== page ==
Healthcare interpreting can take place in many different settings. Hospitals, clinics, doctor's offices, home visits, and public health presentations all involve different kinds of crucial health conversations, and it’s essential for this information to be properly understood by the patient. Interpreting may be necessary between doctors, nurses, and other healthcare providers, and the patient and their family members, depending on the situation.

 

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Topics: Interpretation, Language, Translation, Healthcare

Does Your Medical Practice Welcome Diverse Patients?

Posted by Dynamic Language February 03, 2016

Professional interpreting services will help your entire medical team provide better care to patients.


Working with diverse patients who have Limited Proficiency in communicating in English (LEP for “Limited English Proficiency”) presents some unique challenges for medical professionals. Understanding medical terminology and instructions can be difficult even without a language barrier, so it's easy to see how it could be especially difficult to diagnose and treat patients who don't have a good understanding of the language their medical professionals speak when they have difficulty in providing feedback during an exam.

Communicating with LEP patients poses many challenges. Patients may be embarrassed about their lack of English skills and pretend they understand a doctor's instructions when in fact, they don't understand. They may believe they are saving everyone trouble by using their children, a family member, or a friend to interpret for them, but does their chosen interpreter understand the terminology used? And from a liability perspective, do the patient and interpreter know the implications of what they’re committing to?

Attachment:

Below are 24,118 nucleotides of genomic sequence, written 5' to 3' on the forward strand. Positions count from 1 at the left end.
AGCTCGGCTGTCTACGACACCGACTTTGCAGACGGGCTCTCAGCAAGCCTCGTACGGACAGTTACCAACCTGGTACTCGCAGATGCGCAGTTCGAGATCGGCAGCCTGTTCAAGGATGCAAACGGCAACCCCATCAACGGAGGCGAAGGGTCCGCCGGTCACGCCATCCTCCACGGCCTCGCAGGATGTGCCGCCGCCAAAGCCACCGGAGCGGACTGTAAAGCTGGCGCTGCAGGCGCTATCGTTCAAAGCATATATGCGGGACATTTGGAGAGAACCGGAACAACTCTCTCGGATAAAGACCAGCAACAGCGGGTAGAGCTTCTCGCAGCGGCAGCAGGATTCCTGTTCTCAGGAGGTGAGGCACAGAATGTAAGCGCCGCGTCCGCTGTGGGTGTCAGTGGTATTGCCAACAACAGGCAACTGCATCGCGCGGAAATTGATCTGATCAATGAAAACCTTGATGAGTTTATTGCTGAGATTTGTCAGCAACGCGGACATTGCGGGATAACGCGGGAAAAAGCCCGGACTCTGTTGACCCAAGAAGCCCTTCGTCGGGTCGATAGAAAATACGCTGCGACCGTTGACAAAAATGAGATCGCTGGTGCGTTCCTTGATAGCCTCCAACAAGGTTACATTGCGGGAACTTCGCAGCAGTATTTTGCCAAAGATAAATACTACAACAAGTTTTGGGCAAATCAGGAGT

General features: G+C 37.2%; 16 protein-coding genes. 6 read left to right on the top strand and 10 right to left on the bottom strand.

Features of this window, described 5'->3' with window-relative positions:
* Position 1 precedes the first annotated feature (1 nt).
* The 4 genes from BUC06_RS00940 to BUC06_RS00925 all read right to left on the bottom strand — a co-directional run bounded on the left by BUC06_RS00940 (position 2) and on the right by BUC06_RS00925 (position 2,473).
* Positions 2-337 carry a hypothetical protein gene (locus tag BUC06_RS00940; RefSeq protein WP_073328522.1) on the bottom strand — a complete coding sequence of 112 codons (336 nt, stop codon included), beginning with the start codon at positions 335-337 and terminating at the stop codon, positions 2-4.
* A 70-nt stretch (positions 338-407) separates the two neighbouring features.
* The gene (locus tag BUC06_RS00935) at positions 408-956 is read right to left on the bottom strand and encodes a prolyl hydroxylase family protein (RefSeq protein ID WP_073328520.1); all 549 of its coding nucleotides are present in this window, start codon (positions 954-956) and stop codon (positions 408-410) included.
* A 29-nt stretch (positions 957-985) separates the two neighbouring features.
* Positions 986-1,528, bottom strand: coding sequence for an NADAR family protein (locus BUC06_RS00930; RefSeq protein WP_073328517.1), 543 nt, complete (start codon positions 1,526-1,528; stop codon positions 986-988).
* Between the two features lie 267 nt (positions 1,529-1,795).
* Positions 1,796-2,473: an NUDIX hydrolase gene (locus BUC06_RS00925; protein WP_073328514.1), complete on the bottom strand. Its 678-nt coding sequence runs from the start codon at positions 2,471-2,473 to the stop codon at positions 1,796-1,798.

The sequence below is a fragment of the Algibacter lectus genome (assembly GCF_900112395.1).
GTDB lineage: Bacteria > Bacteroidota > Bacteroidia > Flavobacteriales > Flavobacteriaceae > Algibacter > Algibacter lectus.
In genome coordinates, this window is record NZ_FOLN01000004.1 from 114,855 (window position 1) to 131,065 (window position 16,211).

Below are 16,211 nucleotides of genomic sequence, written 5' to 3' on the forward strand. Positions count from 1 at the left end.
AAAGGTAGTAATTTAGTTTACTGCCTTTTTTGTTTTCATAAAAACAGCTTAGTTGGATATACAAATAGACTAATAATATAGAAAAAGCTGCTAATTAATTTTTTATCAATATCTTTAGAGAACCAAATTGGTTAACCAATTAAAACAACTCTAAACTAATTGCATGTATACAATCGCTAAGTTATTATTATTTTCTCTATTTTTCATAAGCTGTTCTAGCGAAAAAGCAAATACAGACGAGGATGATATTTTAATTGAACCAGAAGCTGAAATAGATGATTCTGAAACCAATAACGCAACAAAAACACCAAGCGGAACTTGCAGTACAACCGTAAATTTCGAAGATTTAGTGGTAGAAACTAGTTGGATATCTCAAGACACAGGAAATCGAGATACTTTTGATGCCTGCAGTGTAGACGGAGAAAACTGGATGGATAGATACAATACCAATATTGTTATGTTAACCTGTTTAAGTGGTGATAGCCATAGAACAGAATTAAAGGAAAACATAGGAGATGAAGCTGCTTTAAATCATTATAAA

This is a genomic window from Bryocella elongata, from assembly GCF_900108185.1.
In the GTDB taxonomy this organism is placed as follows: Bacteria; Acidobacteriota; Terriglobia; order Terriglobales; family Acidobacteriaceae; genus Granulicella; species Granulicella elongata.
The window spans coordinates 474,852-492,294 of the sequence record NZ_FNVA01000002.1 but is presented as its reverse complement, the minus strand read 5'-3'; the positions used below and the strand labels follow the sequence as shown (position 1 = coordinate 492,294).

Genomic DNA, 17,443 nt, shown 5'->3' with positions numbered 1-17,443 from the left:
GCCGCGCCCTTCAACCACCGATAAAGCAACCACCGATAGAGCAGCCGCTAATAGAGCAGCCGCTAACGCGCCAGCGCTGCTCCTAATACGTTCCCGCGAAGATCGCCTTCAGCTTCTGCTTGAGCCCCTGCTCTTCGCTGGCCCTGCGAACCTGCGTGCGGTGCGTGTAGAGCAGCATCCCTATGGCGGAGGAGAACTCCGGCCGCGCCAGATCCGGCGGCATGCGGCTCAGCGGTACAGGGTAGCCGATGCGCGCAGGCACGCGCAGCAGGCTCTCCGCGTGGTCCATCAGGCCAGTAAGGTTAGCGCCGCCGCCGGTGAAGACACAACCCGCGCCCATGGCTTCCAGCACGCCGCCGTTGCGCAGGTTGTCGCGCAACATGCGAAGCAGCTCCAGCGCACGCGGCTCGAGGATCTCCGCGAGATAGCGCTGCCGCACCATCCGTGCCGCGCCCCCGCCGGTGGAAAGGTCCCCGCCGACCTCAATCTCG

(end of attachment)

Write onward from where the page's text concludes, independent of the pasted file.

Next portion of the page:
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Topics: Interpretation, Language, Healthcare

Professional Interpreter Services in Life and Death Situations: Leave No Room for Error

Posted by Dynamic Language January 20, 2016

In emergency situations, interpreting errors can create life-or-death situations.


When non-English speaking patients require urgent care, there is a limited amount of time to find someone who can interpret for the medical staff and patient - and even if someone who is bilingual is found, the interpretation is unlikely to be reliable and free from error. If there are medical complications due to inaccurate information, who is responsible?

Hospitals and medical clinics are required by law to provide professional interpreting services to all patients who request them, which is estimated to be about 9% of all Americans. But too often, hospitals bypass professional interpreters in emergency situations in order to expedite treatment or because professional interpretation services have not been arranged for ahead of time.

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Topics: Interpretation, Language, Healthcare

Interpreter Services Lead to Better Patient Care